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Retransmission Fees and Blackouts Targeted in Two Separate Bills Before Congress

CableTVTwo bills introduced into Congress this week are taking aim at retransmission fees and blackouts.

The CHOICE or “Consumers Have Options in Choosing Entertainment” Act, introduced by California Representatives Anna Eshoo (D) and Zoe Lofgren (D), would ask the FCC to force interim carriage of a TV station during a retrans negotiation impasse and would allow consumers to opt out of paying for TV stations that elect retransmission consent. You can read all five provisions after the jump.

The Next Generation Television Marketplace Act, re-introduced by Rep. Steve Scalise (R) is “a comprehensive video reform bill that repeals outdated laws including compulsory copyright licenses, eliminates various mandates on private sector companies and consumers, and removes certain FCC broadcast and media ownership rules.”

“My bill would put an end to broadcast television blackouts and ensure consumers aren’t held hostage by a dispute they have no control over,” Eshoo, the ranking member of the House Communications and Technology Subcommittee told The Los Angeles Times. Senior member of the Judiciary Committee Zoe Lofgren, added, “this bill offers the basic consumer protections and choices they should receive in television and online services.”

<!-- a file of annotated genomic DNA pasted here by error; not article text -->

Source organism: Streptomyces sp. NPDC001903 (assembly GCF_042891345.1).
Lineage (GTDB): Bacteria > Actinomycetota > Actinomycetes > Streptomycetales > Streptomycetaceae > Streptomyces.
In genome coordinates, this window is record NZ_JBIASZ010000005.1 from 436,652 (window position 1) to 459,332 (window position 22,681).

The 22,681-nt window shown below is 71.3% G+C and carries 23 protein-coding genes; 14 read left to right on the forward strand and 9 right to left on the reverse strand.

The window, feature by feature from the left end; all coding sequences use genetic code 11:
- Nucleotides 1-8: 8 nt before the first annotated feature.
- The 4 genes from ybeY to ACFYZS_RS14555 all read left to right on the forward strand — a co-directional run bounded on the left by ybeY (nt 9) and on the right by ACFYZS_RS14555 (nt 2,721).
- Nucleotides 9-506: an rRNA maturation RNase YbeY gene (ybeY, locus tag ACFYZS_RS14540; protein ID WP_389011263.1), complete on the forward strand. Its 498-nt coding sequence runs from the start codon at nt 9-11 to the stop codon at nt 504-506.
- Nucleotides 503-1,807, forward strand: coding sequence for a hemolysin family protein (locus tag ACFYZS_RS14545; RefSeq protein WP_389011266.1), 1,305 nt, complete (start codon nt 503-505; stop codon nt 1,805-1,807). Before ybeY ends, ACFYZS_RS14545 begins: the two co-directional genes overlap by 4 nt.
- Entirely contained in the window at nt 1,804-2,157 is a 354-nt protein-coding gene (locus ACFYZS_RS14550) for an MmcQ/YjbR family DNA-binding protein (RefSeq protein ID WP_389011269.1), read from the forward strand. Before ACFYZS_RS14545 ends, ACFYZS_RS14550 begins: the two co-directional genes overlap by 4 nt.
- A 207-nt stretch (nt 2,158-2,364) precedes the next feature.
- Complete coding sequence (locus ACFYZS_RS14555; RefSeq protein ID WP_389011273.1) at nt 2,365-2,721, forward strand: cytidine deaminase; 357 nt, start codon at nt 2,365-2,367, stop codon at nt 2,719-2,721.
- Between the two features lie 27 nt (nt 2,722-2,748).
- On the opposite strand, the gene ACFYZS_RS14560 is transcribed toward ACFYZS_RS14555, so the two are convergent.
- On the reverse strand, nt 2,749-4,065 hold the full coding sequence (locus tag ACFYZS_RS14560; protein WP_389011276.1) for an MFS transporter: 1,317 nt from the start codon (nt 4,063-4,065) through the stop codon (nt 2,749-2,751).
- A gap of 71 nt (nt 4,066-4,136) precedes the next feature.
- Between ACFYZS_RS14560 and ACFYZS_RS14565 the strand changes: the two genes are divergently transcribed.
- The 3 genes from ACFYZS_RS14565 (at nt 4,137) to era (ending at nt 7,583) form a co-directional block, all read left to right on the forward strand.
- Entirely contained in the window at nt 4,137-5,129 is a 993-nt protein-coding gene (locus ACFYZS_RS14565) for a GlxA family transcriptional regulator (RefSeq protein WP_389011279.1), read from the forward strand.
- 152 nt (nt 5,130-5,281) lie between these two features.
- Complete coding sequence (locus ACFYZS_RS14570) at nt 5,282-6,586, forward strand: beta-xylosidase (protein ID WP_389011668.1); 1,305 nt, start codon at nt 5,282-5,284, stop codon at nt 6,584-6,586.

“While the compulsory licenses of ’76 and ’88, and the ’92 Cable Act may have made sense years ago, competition from new players in the video marketplace have rendered these laws obsolete,” said Scalise. “Valuable local affiliate programming, strongly demanded by consumers including myself, is proof that archaic government regulations are unnecessary today. Instead, traditional copyright law should facilitate the distribution of this programming so that broadcasters are rightfully paid for their content, rather than for the use of a signal.”

The five provisions in the Video Choice Act:

  1. Preventing Broadcast Television Blackouts
    Gives the FCC explicit statutory authority to grant interim carriage of a television broadcast station during a retransmission consent negotiation impasse.
  2. Ensuring Consumer Choice in Cable Programming
    Ensures that a consumer can purchase cable television service without subscribing to the broadcast stations electing retransmission consent.
  3. Wholesale Unbundling of Broadcast Stations in Retransmission Consent Negotiations
    Prohibits a television broadcast station engaged in a retransmission consent negotiation from making their owned or affiliated cable programming a condition for receiving broadcast programming.
  4. Examination into the Blocking of a Broadcast Station’s Owned or Affiliated Online Content During Retransmission Consent Negotiations
    Instructs the FCC to examine whether the blocking of a television broadcast station’s owned or affiliated online content during a retransmission consent negotiation constitutes a failure to negotiate in “good faith.”
  5. FCC Study of Sports Programming Costs
    Calls for an FCC study of programming costs for regional and national sports networks in the top 20 regional sports markets.
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